The rural economy is overdependent on agriculture employing over 60% of the total populace yet contributing to under 17% to GDP. This over-dependence, along with un-productivity of agriculture and the lack of non-farm employment skills is the root cause of rural poverty. Skilling rural India is therefore a top developmental priority for the country and must focus on skills relevant to the rural economy in both farming and non-farming jobs to secure a decent livelihood.
Skill and livelihood development has been a major focus of ACF's work and is based on a three pronged approach:
- Modernisation of farming and agri-based roles, and collectivisation of farmers into Farmer Producing Companies (FPCs)
- Imparting relevant non-farm skills to the youth, for employment opportunities in nearby towns and local industry clusters
- Alleviating the domestic burden of women, collectivising them into SHGs and women's federations and building their capacity for livelihood opportunities
A prosperous agricultural sector is a precondition to India's prosperity. India's agriculture sector has not been profitable for nearly two decades now, largely due to low productivity per hectare of all major crops. Since its inception, ACF's priority has been to make farming more sustainable - be it through improved management of water resources, quality of inputs or farming techniques. There is sufficient agriculture research and knowledge available even within the country. However, dissemination of this knowledge is uneven and largely inaccessible. ACF works closely with State Agriculture Universities, Krishi Vigyan Kendras (KVK) and other scientific organisations to ensure the latest farming techniques, new varieties of seeds and other inputs are available to farmers. Indian farmers have the smallest landholding on the planet & thus lack individual bargaining capacity for their scant produce. ACF develops stronger capacity for collective bargaining via the formation of Farmer Producer Organisations (FPO). Today ACF promoted FPOs have transformed themselves beyond just being farming cooperatives, into entrepreneurship clusters running successful businesses like cattle feed production, groundnut and cotton marketing, milk chilling plants and sale of biomass.
ACF's second area of focus are the Rural youth, who not only lack the opportunity, but also the awareness and the motivation to seek employment; aspirations are often unrealistic and solely focused on white collar jobs. At the same time, several skill-based positions in the local industry lie vacant for want of appropriately skilled manpower. ACF's 33 Skill and Entrepreneurship Training Institutes (SEDI) currently offer 42 NSDC certified courses in 8 sectors linked to local employment such as welding, nursing, retail, banking, BPO amongst others. These skilling opportunities raise the aspirational bar of local jobs and curtail distress migration to large cities. ACF actively fosters entrepreneurship at SEDI to help students start their own business and equips them with the necessary skills for it to flourish. Youth with an inclination towards and an aptitude for entrepreneurship are identified and taken through a comprehensive entrepreneurship development training module covering all aspects of setting and managing a small business. Post the completion of training, ACF facilitates the process of setting up the enterprise, accessing bank loans as well as providing market exposure to learn about the business environment.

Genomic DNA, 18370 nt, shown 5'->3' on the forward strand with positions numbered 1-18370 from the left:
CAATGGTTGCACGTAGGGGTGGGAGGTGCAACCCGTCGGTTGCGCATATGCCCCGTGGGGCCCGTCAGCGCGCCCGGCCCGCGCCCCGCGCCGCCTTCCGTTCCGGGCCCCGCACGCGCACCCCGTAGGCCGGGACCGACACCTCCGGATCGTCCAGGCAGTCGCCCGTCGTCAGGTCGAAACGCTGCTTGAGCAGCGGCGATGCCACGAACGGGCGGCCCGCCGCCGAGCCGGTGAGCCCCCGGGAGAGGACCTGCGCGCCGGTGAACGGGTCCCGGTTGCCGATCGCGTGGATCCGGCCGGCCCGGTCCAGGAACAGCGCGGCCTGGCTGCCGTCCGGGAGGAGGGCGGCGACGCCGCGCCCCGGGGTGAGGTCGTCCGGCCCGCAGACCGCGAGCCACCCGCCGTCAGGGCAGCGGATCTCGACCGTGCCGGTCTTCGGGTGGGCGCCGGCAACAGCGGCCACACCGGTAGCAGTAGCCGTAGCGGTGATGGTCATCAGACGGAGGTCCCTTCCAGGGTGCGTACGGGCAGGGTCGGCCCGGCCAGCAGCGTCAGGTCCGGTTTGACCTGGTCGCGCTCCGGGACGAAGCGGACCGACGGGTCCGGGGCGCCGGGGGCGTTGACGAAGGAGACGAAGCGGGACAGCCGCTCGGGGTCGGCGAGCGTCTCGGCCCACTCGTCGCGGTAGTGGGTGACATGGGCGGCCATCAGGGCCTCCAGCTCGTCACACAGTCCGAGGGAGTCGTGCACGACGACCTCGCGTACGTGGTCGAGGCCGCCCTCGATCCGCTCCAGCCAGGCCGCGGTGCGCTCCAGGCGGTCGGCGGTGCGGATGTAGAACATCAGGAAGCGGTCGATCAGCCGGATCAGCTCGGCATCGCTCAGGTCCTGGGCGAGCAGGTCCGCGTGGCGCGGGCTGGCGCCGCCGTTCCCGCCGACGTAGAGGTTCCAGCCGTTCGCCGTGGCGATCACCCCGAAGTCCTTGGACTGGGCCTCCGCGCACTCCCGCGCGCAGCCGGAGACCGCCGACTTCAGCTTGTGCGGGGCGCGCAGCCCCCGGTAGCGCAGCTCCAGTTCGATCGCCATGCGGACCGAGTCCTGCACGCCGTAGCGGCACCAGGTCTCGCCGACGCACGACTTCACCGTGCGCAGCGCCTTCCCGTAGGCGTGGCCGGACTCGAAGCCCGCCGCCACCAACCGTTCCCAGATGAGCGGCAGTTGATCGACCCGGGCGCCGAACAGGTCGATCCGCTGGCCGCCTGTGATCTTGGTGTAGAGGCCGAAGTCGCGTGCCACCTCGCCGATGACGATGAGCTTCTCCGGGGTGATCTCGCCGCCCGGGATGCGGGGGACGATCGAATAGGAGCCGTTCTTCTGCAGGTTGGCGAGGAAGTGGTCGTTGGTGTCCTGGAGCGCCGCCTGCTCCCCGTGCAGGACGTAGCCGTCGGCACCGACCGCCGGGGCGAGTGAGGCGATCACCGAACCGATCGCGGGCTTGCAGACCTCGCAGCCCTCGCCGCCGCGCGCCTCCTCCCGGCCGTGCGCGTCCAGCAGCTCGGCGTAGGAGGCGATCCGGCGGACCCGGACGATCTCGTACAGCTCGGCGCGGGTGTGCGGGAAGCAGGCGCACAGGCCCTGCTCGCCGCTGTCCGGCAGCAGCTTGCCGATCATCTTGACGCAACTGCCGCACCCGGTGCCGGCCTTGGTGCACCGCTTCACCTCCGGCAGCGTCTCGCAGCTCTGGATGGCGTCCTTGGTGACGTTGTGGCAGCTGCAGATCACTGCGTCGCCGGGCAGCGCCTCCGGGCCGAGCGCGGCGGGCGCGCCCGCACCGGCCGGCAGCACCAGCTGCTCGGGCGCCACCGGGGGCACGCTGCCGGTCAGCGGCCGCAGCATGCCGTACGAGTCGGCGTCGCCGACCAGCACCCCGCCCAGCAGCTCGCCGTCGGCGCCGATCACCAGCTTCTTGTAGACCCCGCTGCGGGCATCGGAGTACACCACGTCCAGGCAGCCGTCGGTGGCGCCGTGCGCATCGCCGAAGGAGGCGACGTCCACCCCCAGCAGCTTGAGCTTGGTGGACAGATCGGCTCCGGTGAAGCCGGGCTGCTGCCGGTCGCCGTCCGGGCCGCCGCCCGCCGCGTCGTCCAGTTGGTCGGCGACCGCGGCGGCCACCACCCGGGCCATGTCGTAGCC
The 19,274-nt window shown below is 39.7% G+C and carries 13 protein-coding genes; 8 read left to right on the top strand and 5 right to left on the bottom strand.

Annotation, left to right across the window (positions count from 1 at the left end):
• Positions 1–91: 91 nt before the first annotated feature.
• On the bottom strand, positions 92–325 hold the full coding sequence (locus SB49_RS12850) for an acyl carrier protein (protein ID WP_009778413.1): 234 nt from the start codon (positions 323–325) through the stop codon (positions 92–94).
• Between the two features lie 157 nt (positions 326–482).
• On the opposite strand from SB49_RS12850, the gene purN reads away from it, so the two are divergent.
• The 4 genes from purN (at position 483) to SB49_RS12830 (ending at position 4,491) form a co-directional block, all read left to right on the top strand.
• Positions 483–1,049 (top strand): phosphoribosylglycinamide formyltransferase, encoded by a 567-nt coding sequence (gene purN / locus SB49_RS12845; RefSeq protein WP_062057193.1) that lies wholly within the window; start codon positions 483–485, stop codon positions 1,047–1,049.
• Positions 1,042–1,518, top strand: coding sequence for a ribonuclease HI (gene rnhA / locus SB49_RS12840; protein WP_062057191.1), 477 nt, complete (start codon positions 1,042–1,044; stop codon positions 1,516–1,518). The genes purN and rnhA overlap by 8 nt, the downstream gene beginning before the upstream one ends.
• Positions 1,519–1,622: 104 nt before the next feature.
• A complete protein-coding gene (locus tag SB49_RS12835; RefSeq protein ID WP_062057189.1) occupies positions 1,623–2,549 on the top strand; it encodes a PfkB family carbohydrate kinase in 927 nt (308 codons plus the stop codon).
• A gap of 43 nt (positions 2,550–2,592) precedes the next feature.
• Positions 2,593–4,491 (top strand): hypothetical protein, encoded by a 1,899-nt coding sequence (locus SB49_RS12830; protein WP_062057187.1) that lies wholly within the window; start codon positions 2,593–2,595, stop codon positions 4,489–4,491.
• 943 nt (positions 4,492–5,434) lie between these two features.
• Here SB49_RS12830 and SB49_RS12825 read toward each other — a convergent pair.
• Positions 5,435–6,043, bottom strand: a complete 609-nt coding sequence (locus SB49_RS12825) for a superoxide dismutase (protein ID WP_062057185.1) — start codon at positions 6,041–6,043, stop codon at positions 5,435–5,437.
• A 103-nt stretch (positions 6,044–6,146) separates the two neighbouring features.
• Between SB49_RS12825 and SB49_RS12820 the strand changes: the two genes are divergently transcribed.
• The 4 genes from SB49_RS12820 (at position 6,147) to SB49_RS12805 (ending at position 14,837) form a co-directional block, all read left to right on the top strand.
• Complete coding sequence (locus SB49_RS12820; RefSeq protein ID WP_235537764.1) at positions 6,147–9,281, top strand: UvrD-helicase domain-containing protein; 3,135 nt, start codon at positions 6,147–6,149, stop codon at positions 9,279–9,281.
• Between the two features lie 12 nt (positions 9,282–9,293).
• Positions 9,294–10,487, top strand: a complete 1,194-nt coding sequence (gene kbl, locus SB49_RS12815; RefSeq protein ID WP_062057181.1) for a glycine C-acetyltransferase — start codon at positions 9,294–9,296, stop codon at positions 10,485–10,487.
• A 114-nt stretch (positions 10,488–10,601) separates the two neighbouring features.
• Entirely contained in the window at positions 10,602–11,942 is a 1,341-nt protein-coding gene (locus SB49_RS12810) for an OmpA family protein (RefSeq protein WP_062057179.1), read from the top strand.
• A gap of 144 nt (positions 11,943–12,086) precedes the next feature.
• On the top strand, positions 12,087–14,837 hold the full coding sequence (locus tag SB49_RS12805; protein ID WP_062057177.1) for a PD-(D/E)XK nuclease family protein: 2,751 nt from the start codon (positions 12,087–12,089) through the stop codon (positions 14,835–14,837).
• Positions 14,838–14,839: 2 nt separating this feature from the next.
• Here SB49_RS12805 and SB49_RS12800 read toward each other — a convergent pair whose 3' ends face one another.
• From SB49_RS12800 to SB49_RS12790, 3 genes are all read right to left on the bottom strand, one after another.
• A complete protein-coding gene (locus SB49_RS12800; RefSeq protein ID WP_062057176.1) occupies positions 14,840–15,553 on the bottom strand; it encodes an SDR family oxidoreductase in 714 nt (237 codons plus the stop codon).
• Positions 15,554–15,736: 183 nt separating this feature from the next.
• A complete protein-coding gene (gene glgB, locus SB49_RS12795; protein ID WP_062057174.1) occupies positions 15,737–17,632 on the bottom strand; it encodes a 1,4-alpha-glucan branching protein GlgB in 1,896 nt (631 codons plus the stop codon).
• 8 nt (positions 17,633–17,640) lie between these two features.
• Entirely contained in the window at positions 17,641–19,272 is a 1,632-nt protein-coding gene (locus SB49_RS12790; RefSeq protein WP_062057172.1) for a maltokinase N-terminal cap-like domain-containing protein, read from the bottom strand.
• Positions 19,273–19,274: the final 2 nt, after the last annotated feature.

Lastly, but perhaps most importantly is our focus on women. In rural India, women are relegated mainly to household duties and cheap or even unpaid labour as they are generally not perceived to have any meaningful income generation capacity. But rural women have aspirations too; perhaps much the same as women in urban settings and their participation in the work force holds the key to rural prosperity and their own sense of fulfillment. Our approach to the economic empowerment of women is addressed through multiple interventions
- Alleviating their domestic burden through availability of safe drinking water
- Collectivising them into Self Help Groups (SHGs), necessary for not only economic empowerment, but for also building social capital, i.e acquiring a voice and agency
- Encouraging women's participation across all ACF program interventions and treating them as equal beneficiaries - be it agriculture, skill training, water resource management, sanitation, or health.
Rural India, abound with natural resources and human capital, has all the ingredients to become a powerhouse of national development. But unless we invest in this human capital and empower them with knowledge and skills, we will not only squander a valuable resource, but rural prosperity will remain a distant dream.